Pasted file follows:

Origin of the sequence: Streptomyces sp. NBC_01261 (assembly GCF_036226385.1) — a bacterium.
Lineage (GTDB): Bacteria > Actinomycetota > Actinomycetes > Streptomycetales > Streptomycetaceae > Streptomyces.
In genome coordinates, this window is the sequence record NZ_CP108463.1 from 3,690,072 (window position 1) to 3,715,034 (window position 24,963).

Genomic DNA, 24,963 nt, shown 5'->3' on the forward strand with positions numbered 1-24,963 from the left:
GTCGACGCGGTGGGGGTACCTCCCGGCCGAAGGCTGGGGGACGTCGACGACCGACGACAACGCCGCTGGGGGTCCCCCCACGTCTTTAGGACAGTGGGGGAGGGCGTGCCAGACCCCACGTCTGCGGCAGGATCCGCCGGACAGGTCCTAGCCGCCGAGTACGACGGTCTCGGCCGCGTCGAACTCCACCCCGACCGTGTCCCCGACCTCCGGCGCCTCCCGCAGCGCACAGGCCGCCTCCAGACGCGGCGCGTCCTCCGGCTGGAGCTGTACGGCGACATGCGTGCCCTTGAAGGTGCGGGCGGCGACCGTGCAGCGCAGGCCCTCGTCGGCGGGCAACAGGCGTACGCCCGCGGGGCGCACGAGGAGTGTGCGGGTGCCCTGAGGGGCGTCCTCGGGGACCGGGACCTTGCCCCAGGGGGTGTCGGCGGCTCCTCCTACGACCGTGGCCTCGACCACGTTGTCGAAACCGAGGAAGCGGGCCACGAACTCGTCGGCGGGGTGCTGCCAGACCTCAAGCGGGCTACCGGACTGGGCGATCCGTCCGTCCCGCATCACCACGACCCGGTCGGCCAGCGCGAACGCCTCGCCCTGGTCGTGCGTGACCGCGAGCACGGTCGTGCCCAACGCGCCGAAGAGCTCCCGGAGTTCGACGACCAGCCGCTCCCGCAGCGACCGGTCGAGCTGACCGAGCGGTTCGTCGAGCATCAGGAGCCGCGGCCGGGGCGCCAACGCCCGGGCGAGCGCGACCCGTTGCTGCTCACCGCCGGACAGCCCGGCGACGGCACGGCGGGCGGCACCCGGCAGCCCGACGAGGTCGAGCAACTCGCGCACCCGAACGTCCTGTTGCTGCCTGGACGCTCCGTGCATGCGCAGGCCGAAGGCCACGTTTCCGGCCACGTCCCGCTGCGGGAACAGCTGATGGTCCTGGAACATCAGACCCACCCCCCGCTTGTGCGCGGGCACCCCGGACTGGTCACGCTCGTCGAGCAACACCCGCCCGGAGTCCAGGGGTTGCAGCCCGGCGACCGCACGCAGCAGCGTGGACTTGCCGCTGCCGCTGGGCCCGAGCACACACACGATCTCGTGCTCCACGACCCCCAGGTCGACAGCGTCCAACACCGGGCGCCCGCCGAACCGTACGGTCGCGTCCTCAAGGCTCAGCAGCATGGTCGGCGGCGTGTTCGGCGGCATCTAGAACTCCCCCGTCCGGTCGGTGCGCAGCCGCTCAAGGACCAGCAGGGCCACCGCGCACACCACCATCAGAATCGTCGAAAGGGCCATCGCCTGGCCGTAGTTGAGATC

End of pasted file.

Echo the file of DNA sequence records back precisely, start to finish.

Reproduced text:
Origin of the sequence: Streptomyces sp. NBC_01261 (assembly GCF_036226385.1) — a bacterium.
Lineage (GTDB): Bacteria > Actinomycetota > Actinomycetes > Streptomycetales > Streptomycetaceae > Streptomyces.
In genome coordinates, this window is the sequence record NZ_CP108463.1 from 3,690,072 (window position 1) to 3,715,034 (window position 24,963).

Genomic DNA, 24,963 nt, shown 5'->3' on the forward strand with positions numbered 1-24,963 from the left:
GTCGACGCGGTGGGGGTACCTCCCGGCCGAAGGCTGGGGGACGTCGACGACCGACGACAACGCCGCTGGGGGTCCCCCCACGTCTTTAGGACAGTGGGGGAGGGCGTGCCAGACCCCACGTCTGCGGCAGGATCCGCCGGACAGGTCCTAGCCGCCGAGTACGACGGTCTCGGCCGCGTCGAACTCCACCCCGACCGTGTCCCCGACCTCCGGCGCCTCCCGCAGCGCACAGGCCGCCTCCAGACGCGGCGCGTCCTCCGGCTGGAGCTGTACGGCGACATGCGTGCCCTTGAAGGTGCGGGCGGCGACCGTGCAGCGCAGGCCCTCGTCGGCGGGCAACAGGCGTACGCCCGCGGGGCGCACGAGGAGTGTGCGGGTGCCCTGAGGGGCGTCCTCGGGGACCGGGACCTTGCCCCAGGGGGTGTCGGCGGCTCCTCCTACGACCGTGGCCTCGACCACGTTGTCGAAACCGAGGAAGCGGGCCACGAACTCGTCGGCGGGGTGCTGCCAGACCTCAAGCGGGCTACCGGACTGGGCGATCCGTCCGTCCCGCATCACCACGACCCGGTCGGCCAGCGCGAACGCCTCGCCCTGGTCGTGCGTGACCGCGAGCACGGTCGTGCCCAACGCGCCGAAGAGCTCCCGGAGTTCGACGACCAGCCGCTCCCGCAGCGACCGGTCGAGCTGACCGAGCGGTTCGTCGAGCATCAGGAGCCGCGGCCGGGGCGCCAACGCCCGGGCGAGCGCGACCCGTTGCTGCTCACCGCCGGACAGCCCGGCGACGGCACGGCGGGCGGCACCCGGCAGCCCGACGAGGTCGAGCAACTCGCGCACCCGAACGTCCTGTTGCTGCCTGGACGCTCCGTGCATGCGCAGGCCGAAGGCCACGTTTCCGGCCACGTCCCGCTGCGGGAACAGCTGATGGTCCTGGAACATCAGACCCACCCCCCGCTTGTGCGCGGGCACCCCGGACTGGTCACGCTCGTCGAGCAACACCCGCCCGGAGTCCAGGGGTTGCAGCCCGGCGACCGCACGCAGCAGCGTGGACTTGCCGCTGCCGCTGGGCCCGAGCACACACACGATCTCGTGCTCCACGACCCCCAGGTCGACAGCGTCCAACACCGGGCGCCCGCCGAACCGTACGGTCGCGTCCTCAAGGCTCAGCAGCATGGTCGGCGGCGTGTTCGGCGGCATCTAGAACTCCCCCGTCCGGTCGGTGCGCAGCCGCTCAAGGACCAGCAGGGCCACCGCGCACACCACCATCAGAATCGTCGAAAGGGCCATCGCCTGGCCGTAGTTGAGATC